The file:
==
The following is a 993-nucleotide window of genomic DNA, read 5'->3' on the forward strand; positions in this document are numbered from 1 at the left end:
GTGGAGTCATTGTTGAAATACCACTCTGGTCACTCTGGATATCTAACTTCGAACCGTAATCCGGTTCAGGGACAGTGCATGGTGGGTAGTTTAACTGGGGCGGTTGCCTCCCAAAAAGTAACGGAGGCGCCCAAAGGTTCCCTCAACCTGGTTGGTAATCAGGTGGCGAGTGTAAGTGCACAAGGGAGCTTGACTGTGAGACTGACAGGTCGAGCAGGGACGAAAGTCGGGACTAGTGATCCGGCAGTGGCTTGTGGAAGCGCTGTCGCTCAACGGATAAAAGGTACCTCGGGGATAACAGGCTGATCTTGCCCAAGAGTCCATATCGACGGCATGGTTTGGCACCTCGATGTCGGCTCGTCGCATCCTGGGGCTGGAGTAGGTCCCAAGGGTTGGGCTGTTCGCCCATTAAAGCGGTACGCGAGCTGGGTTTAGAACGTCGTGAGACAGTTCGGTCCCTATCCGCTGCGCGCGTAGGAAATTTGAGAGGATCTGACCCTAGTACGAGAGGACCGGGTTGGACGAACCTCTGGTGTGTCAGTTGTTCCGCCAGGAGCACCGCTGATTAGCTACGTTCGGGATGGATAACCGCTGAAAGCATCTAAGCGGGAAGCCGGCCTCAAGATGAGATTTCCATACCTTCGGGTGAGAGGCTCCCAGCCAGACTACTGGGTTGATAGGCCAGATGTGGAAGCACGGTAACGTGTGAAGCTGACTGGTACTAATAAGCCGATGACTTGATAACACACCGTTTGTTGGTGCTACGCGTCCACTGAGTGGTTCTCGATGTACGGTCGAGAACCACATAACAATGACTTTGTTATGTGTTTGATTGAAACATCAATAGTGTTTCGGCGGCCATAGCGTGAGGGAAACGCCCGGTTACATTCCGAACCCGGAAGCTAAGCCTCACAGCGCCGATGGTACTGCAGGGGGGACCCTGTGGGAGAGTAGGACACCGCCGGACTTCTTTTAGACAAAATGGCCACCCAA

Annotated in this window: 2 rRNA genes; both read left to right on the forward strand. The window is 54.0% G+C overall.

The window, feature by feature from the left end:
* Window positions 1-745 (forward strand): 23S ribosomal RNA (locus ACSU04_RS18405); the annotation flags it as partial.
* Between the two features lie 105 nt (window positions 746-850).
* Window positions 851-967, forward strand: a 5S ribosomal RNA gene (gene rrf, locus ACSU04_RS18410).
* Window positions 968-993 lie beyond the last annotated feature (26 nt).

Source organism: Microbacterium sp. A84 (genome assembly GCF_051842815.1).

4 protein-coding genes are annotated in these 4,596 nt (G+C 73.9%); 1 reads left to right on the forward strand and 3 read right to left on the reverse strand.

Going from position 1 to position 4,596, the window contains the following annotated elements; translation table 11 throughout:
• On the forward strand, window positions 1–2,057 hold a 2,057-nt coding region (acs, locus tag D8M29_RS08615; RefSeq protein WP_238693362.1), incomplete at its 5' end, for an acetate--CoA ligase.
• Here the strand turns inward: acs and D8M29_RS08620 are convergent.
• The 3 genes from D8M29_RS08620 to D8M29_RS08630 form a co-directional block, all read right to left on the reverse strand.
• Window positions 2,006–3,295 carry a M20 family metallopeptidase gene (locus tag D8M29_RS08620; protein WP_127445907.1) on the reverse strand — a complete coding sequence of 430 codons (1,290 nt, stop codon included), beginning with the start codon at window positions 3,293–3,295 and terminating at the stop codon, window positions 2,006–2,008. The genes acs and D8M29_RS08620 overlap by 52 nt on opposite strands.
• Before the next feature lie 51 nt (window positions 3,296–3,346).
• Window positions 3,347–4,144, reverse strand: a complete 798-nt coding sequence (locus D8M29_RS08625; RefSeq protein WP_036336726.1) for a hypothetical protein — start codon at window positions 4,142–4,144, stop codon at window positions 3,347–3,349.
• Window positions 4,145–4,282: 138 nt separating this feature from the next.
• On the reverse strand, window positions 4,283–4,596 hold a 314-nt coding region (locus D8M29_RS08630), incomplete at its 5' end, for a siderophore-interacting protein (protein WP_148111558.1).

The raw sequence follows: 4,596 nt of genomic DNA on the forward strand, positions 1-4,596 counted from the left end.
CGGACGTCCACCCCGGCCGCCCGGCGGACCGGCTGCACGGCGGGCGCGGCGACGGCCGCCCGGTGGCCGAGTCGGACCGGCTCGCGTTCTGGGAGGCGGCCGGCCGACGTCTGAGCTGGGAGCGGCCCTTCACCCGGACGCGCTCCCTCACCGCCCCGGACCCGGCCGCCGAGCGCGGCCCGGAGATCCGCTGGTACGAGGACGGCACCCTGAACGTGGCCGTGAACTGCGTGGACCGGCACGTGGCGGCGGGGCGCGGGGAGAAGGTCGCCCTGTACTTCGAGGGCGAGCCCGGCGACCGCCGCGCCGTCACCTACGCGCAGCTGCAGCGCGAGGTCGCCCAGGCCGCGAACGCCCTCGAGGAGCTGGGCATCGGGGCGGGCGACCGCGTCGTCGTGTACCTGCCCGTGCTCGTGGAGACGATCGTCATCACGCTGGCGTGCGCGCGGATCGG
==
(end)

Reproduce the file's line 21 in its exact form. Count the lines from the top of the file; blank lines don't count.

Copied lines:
CGGACGTCCACCCCGGCCGCCCGGCGGACCGGCTGCACGGCGGGCGCGGCGACGGCCGCCCGGTGGCCGAGTCGGACCGGCTCGCGTTCTGGGAGGCGGCCGGCCGACGTCTGAGCTGGGAGCGGCCCTTCACCCGGACGCGCTCCCTCACCGCCCCGGACCCGGCCGCCGAGCGCGGCCCGGAGATCCGCTGGTACGAGGACGGCACCCTGAACGTGGCCGTGAACTGCGTGGACCGGCACGTGGCGGCGGGGCGCGGGGAGAAGGTCGCCCTGTACTTCGAGGGCGAGCCCGGCGACCGCCGCGCCGTCACCTACGCGCAGCTGCAGCGCGAGGTCGCCCAGGCCGCGAACGCCCTCGAGGAGCTGGGCATCGGGGCGGGCGACCGCGTCGTCGTGTACCTGCCCGTGCTCGTGGAGACGATCGTCATCACGCTGGCGTGCGCGCGGATCGG